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Mid-summer: the word brings to mind bright sunshine, fragrant blossoms nodding under the careful attention of graceful butterflies and fuzzy bumblebees, and long days spent enjoying outdoor activities. Perhaps nowhere is this more true than within a garden.
While helping to bring life back to the warming Earth in springtime by planting flowers, herbs and vegetables can be intensely rewarding, a garden in the throes of its colorful, riotous mid-summer glory - whether wild or well-ordered, tiny or massive, suburban or rural - carries a unique charm all its own.
Depending on temperature and precipitation in the preceding months, many favorite garden vegetables - including tomatoes, peppers, zucchini and carrots - are ripe and ready to enjoy come July and August, whether fresh-picked and raw or as part of a delicious main dish, appetizer or side.
Summer is also a popular time for families to visit orchards to pick their own fruits, with raspberry, peach and blueberry season in Illinois typically kicking off in July and apple and pear availability usually beginning in August. Dozens of options for filling baskets with nature’s delectable treats are available within a short drive from Schaumburg, and the Schaumburg Farmer’s Market - which runs every Friday through October, just down the road from Friendship Village - is also a wonderful place to score some fresh-picked favorites!
With the myriad benefits gardening confers, including increasing much-needed Vitamin D intake, engaging the senses, fostering a sense of relaxation and well-being and much more, it’s no wonder so many Friendship Village residents look forward to spending time tending or just visiting the variety- including a butterfly garden and a magical Secret Garden! - on the vibrant retirement community’s nature-filled 60-acre grounds.
Vegetable and flower gardens maintain a perennial appeal, but theme gardens, in which every element supports a specific concept, have also been gaining popularity among enthusiasts looking to try their hand - or green thumb - at expressing their creative side via plants and their environs. Theme gardens can be planted, for instance, to showcase a favorite color palette, give a nod to a favorite sports team, cultivate ingredients for a favorite dish, even pay homage to Shakespeare and his legendary “Midsummer Night’s Dream” - with a fairy garden, naturally. Fairy gardens, in addition to being whimsical, are by definition tiny, making them a perfect pursuit for gardeners with limited or indoor-only space. With an ever-growing catalog of diminutive accessories and pint-sized plants available for purchase, fairy gardens can also offer a fun way for grandparents to introduce young grandchildren to the magic of gardening - especially if evidence of a visiting “fairy” turns up every now and again.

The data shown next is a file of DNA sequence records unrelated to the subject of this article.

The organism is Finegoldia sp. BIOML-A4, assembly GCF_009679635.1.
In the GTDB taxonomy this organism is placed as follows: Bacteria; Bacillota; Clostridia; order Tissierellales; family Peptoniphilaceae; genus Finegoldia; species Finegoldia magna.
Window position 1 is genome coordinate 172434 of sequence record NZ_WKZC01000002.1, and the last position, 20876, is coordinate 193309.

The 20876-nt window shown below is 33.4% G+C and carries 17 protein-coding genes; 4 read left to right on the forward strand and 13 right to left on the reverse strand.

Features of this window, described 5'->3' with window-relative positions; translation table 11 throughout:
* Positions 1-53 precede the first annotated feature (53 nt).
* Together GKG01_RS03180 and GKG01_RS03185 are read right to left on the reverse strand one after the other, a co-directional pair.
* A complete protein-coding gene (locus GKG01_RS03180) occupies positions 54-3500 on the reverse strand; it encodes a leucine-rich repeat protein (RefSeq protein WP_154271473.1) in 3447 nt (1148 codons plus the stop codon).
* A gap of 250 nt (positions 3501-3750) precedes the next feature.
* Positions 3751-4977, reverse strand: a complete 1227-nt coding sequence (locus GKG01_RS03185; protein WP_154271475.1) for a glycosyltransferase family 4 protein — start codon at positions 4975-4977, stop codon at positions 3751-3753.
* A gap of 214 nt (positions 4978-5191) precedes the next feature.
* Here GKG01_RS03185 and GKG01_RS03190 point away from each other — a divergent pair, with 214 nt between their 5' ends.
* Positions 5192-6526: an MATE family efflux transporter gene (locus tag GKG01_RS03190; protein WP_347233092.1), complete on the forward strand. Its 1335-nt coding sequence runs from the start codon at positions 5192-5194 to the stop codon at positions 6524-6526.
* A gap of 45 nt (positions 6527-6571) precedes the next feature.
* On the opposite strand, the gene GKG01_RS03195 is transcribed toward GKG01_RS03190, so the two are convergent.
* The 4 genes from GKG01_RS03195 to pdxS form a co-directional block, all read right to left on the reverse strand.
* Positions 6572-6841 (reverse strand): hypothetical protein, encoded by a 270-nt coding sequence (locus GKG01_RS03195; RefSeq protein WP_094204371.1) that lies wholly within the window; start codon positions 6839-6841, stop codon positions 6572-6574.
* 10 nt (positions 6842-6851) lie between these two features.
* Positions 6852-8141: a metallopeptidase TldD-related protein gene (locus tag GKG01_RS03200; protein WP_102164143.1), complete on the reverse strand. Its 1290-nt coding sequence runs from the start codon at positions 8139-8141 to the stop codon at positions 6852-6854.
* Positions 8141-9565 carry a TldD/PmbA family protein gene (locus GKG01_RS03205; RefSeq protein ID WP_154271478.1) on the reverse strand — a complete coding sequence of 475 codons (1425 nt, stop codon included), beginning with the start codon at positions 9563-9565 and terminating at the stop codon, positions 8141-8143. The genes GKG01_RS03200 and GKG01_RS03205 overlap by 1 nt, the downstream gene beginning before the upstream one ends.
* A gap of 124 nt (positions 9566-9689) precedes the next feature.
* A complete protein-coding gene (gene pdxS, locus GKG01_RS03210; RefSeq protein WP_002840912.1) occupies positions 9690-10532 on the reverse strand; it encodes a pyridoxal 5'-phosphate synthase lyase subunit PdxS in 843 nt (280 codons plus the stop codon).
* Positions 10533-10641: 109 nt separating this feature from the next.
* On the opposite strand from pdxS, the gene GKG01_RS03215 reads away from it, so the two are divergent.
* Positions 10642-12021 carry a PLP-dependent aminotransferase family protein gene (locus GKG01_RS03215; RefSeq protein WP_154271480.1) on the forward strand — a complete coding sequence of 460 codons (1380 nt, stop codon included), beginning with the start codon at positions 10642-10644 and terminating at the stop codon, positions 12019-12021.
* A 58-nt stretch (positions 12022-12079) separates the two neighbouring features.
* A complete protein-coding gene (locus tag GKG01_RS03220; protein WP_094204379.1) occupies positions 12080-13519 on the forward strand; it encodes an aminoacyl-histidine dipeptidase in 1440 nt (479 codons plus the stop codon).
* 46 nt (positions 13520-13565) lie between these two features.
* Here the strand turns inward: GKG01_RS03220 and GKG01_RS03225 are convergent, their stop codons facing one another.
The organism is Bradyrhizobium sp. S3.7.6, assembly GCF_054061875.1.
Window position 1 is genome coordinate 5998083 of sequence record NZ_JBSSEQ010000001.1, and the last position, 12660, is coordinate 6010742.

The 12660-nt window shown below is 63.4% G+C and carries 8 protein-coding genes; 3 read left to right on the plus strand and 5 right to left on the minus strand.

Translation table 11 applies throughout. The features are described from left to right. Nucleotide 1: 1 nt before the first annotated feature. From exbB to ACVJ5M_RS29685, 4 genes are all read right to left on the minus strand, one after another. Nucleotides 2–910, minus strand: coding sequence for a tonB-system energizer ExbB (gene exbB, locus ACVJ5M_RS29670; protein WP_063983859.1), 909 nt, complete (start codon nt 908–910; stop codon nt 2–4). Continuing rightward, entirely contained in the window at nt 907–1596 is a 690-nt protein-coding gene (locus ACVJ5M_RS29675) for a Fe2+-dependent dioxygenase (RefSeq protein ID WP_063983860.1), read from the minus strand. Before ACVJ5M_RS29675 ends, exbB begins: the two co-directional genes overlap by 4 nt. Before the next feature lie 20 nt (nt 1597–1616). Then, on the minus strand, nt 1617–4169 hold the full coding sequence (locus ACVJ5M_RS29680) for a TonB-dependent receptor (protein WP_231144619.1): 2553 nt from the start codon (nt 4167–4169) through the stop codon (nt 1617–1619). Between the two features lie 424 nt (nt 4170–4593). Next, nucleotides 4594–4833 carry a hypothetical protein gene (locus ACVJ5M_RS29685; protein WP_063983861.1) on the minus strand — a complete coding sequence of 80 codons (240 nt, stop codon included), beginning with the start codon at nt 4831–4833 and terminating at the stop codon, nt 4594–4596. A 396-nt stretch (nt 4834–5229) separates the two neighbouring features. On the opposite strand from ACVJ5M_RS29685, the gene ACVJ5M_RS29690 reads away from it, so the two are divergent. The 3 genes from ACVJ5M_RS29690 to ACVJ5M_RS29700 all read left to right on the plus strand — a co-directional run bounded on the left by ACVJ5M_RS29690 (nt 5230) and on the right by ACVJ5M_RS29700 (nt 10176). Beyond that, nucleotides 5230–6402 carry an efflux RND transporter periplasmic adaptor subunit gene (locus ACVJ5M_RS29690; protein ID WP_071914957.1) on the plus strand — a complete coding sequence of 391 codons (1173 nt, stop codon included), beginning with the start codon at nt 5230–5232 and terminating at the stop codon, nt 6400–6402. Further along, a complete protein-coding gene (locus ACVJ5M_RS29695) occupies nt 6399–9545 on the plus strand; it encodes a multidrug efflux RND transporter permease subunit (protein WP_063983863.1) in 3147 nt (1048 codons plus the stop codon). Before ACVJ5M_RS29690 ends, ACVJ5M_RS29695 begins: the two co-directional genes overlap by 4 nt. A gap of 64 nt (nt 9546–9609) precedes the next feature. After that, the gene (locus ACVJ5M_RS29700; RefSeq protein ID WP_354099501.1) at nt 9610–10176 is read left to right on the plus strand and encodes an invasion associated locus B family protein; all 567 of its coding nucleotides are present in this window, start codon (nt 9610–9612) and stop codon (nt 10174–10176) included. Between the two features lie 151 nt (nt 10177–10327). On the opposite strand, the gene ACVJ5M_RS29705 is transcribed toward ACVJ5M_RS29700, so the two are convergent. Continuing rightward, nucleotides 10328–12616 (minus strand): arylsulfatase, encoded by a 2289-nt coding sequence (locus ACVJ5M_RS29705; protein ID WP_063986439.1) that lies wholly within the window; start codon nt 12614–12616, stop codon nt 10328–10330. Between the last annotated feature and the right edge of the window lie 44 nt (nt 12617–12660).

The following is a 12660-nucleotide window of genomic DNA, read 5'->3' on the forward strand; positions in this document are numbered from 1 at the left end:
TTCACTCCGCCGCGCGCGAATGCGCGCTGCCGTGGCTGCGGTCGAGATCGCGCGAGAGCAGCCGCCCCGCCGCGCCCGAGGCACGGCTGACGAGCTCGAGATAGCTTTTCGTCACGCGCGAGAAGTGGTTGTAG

If you love the idea of starting a garden, there’s no need to wait until spring rolls around. A variety of vegetables can be planted in late summer, and a technique called summer succession planting, which entails planting specific heat-hardy specimens such as Bulldog collard and Peppermint Swiss chard at the calendar’s halfway point, can ensure a continuous harvest.
Getting started doesn’t need to be daunting, either; staff at local gardening stores and members of groups like the Schaumburg Community Garden Club are always happy to answer questions and help with plant selection, and a plethora of gardening websites and YouTube channels place a wealth of resources right at your fingertips. Don’t have the time or space to start a garden at home? Check to see if your local park district offers community garden plots like those maintained by the Schaumburg Park District.
While the pandemic planted the seeds for gardening’s surge in popularity in 2020 as people sought new ways to keep busy and beautify their surroundings, the trend has continued in 2021 - and with people of all ages having found comfort, solace and a sense of purpose in the activity, it may end up having deep roots that continue to blossom.